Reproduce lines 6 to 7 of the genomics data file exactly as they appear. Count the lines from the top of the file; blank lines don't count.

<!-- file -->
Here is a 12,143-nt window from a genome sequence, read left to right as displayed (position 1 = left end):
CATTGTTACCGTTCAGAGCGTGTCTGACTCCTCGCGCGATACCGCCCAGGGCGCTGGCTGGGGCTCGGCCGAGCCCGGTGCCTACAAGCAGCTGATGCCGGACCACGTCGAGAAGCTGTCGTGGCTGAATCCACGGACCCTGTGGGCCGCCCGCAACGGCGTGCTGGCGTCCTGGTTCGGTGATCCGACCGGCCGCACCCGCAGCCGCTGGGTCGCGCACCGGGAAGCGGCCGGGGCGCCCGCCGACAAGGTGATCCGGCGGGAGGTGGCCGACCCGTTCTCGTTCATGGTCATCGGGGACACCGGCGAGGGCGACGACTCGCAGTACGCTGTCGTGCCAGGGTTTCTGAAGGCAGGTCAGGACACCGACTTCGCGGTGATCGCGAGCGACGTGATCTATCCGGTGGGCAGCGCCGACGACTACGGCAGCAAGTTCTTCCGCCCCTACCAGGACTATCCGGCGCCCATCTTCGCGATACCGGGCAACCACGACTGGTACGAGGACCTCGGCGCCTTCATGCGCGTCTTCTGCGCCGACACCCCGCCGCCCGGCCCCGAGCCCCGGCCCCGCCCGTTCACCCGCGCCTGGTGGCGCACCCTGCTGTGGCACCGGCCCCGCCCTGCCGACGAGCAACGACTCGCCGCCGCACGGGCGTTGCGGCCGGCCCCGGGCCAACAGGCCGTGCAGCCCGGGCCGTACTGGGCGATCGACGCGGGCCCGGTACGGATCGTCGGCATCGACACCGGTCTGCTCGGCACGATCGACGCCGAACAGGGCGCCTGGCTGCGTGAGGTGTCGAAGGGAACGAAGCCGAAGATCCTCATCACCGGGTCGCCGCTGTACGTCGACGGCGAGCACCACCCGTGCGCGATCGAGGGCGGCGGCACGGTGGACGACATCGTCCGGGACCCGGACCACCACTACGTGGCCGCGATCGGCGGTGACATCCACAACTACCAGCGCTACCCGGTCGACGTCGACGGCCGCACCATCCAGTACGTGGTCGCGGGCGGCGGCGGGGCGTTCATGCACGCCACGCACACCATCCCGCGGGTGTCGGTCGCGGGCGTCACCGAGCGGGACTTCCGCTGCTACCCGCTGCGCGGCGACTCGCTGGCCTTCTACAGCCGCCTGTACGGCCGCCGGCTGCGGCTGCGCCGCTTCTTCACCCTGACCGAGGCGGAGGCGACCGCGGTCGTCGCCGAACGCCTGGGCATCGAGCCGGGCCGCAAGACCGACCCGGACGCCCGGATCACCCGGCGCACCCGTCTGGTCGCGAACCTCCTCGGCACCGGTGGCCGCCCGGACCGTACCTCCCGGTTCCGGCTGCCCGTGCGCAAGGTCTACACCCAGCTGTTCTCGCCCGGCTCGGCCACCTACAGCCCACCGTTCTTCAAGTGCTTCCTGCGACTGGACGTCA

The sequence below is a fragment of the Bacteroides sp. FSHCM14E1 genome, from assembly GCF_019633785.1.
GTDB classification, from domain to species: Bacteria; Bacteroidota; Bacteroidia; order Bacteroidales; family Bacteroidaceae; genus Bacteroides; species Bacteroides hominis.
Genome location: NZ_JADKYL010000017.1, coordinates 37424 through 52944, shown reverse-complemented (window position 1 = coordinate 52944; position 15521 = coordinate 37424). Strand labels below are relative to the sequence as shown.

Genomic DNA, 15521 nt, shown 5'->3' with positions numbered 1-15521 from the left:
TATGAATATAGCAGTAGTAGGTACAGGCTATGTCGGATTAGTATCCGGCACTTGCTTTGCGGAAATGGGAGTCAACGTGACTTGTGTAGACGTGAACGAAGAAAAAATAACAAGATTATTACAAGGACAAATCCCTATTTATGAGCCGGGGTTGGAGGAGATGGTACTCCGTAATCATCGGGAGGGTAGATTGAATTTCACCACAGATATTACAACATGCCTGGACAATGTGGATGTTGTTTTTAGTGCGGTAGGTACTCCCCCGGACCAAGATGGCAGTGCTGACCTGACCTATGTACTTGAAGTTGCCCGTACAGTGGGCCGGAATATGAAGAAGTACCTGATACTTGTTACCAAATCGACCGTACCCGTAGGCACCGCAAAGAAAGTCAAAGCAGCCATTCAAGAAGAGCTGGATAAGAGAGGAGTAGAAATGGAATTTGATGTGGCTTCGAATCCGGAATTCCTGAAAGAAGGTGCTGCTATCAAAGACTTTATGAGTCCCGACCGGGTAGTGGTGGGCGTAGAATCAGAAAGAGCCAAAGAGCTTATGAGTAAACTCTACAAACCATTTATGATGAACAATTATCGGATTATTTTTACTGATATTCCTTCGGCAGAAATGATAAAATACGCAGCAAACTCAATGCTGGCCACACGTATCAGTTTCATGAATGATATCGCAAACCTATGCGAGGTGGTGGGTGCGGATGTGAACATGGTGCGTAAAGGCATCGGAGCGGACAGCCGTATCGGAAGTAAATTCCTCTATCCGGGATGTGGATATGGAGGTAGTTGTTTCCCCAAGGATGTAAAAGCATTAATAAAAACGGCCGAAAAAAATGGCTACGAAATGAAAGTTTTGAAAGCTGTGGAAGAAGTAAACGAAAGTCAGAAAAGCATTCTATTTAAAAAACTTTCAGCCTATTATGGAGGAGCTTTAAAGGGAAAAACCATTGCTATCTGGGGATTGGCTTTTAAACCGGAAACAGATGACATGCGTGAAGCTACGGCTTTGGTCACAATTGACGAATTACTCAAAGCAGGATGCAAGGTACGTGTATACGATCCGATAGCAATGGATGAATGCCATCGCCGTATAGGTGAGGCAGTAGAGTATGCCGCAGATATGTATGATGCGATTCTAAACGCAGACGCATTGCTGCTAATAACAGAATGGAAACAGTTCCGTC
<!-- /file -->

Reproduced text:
Genomic DNA, 15521 nt, shown 5'->3' with positions numbered 1-15521 from the left:
TATGAATATAGCAGTAGTAGGTACAGGCTATGTCGGATTAGTATCCGGCACTTGCTTTGCGGAAATGGGAGTCAACGTGACTTGTGTAGACGTGAACGAAGAAAAAATAACAAGATTATTACAAGGACAAATCCCTATTTATGAGCCGGGGTTGGAGGAGATGGTACTCCGTAATCATCGGGAGGGTAGATTGAATTTCACCACAGATATTACAACATGCCTGGACAATGTGGATGTTGTTTTTAGTGCGGTAGGTACTCCCCCGGACCAAGATGGCAGTGCTGACCTGACCTATGTACTTGAAGTTGCCCGTACAGTGGGCCGGAATATGAAGAAGTACCTGATACTTGTTACCAAATCGACCGTACCCGTAGGCACCGCAAAGAAAGTCAAAGCAGCCATTCAAGAAGAGCTGGATAAGAGAGGAGTAGAAATGGAATTTGATGTGGCTTCGAATCCGGAATTCCTGAAAGAAGGTGCTGCTATCAAAGACTTTATGAGTCCCGACCGGGTAGTGGTGGGCGTAGAATCAGAAAGAGCCAAAGAGCTTATGAGTAAACTCTACAAACCATTTATGATGAACAATTATCGGATTATTTTTACTGATATTCCTTCGGCAGAAATGATAAAATACGCAGCAAACTCAATGCTGGCCACACGTATCAGTTTCATGAATGATATCGCAAACCTATGCGAGGTGGTGGGTGCGGATGTGAACATGGTGCGTAAAGGCATCGGAGCGGACAGCCGTATCGGAAGTAAATTCCTCTATCCGGGATGTGGATATGGAGGTAGTTGTTTCCCCAAGGATGTAAAAGCATTAATAAAAACGGCCGAAAAAAATGGCTACGAAATGAAAGTTTTGAAAGCTGTGGAAGAAGTAAACGAAAGTCAGAAAAGCATTCTATTTAAAAAACTTTCAGCCTATTATGGAGGAGCTTTAAAGGGAAAAACCATTGCTATCTGGGGATTGGCTTTTAAACCGGAAACAGATGACATGCGTGAAGCTACGGCTTTGGTCACAATTGACGAATTACTCAAAGCAGGATGCAAGGTACGTGTATACGATCCGATAGCAATGGATGAATGCCATCGCCGTATAGGTGAGGCAGTAGAGTATGCCGCAGATATGTATGATGCGATTCTAAACGCAGACGCATTGCTGCTAATAACAGAATGGAAACAGTTCCGTC